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Tiernan told O’Neill that it wasn’t until he had been called out over the joke that he realised it was wrong to use it
RTÉ presenter Emer O’Neill said it was “very positive” that comedian Tommy Tiernan rang her to apologise for an offensive joke that led to her walking out of one of his live shows.
O’Neill attended one of Tommy’s gigs in recent weeks and left soon after the start when a joke about a zoo and taxi drivers was made, which Ms O’Neill described as “overtly racist”.
The PE teacher and activist shared her experience on Instagram which gained attention, and soon after, she received an email from Tiernan in which he apologised and suggested they should also speak by phone.
He told her that she was right to call him out and take a stand and admitted that his joke was offensive.
“He rang me that day and we chatted for nearly an hour. And it was a very positive conversation as far as I'm concerned. He did a lot of talking. He expressed things to me that I just felt were so powerful,” O’Neill told RTÉsToday with Claire Byrne.
“One of the things he said to me was that as a middle aged white man, he did not have the right to decide what was and wasn't offensive to an ethnic minority group considering he has no lived experience as one. And I just kind of thought, wow, because it was clear that he had done some reflection, he really did.”
Tiernan told O’Neill that it wasn’t until he had been called out over the joke that he realised it was wrong to use it. Tiernan has since pulled the joke from his set on his ongoing tour and has discussed why he has not used it, along with offering an apology live on stage each night since.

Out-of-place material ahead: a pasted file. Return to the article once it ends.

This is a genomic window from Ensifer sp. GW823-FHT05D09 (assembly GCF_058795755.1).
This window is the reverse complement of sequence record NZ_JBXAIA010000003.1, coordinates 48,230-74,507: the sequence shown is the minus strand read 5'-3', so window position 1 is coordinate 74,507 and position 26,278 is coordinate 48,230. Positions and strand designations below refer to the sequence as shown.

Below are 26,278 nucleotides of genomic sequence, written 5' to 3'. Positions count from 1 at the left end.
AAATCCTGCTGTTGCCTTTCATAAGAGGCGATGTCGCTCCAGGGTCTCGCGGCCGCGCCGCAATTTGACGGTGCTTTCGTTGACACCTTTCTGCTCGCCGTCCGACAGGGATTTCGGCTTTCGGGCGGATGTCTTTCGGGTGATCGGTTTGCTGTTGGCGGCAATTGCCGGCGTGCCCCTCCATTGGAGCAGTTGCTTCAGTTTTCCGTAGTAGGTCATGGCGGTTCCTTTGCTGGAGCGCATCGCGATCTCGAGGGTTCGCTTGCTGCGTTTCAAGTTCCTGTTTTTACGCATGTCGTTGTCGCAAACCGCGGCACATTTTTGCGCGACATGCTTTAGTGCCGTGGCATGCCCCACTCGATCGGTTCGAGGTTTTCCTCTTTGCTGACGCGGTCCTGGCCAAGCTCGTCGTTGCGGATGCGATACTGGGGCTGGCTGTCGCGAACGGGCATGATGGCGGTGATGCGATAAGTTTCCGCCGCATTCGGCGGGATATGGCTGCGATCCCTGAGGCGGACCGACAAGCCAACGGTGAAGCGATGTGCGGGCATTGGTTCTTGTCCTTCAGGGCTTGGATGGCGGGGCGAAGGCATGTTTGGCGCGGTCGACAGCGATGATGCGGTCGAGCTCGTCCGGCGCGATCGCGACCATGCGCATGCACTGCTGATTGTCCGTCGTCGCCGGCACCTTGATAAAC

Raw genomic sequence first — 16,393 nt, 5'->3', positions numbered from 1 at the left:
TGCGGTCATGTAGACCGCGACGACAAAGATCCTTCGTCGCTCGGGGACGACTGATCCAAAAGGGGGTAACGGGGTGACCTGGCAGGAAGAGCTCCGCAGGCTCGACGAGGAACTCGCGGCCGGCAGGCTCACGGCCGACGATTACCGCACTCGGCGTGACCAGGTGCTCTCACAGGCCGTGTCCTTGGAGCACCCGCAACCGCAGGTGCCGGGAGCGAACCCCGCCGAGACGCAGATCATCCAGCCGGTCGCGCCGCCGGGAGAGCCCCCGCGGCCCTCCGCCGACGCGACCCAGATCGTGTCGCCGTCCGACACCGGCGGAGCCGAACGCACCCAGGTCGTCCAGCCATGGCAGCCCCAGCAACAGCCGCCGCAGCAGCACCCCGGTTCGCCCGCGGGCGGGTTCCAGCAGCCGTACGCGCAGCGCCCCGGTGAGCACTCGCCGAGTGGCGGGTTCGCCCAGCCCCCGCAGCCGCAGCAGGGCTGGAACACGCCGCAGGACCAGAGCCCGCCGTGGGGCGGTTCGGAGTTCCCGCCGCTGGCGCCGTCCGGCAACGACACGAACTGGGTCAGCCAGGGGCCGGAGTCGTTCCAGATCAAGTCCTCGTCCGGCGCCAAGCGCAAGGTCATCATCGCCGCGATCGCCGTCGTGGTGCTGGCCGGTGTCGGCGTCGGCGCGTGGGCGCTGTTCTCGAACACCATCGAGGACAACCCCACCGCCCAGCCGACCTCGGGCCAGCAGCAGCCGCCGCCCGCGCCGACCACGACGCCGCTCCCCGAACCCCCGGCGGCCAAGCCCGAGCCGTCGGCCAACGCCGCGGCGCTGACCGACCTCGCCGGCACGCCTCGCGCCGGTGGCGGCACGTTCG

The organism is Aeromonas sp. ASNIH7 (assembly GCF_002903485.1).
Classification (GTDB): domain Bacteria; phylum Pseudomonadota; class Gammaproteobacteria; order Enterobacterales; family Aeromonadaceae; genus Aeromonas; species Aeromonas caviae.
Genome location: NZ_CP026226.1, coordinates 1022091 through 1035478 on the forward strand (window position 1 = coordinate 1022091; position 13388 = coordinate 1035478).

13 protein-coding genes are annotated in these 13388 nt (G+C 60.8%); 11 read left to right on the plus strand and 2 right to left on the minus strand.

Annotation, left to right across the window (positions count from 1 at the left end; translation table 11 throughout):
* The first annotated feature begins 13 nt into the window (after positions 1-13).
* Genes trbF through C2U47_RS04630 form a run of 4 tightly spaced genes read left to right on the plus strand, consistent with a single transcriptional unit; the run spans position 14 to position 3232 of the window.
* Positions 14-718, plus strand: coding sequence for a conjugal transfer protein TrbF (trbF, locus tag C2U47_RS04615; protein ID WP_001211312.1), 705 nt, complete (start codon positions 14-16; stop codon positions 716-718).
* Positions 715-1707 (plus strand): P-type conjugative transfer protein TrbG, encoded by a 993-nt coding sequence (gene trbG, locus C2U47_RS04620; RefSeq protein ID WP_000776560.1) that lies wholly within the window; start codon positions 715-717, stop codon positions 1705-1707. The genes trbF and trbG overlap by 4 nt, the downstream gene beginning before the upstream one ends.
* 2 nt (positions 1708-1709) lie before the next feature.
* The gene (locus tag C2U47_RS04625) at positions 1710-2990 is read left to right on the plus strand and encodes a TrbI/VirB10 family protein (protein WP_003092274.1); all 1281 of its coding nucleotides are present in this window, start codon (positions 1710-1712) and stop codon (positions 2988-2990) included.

“He said that it wasn't until this moment in time that ‘I actually understood that as a white person, I don't actually have any say in what's offensive to you’ and he said it took until this moment in time to understand that,” O’Neill said.
“I told him what that meant. That it was huge, and it takes people a long time to get there. I don't know why we as humans are so hesitant to allow the concept that there's racism, you know, everywhere we look.
"But I do believe that once you allow yourself to see it, you can never unsee it again. And you'll see it everywhere. You'll see the discrimination, the lack of representation.”
O’Neill, whose father was from Nigeria and whose mother is Irish, felt that her conversation with Tommy was “really genuine” and that she hoped it might lead to greater change in Ireland.
“I really, really felt like there's some change that's happened here, and it's amazing. [I felt] the effects that it could have on our country could be so huge for some reason. The voice of a white person a white Irish person is so much stronger than it is coming from someone from an ethnic minority group,” O’Neill said.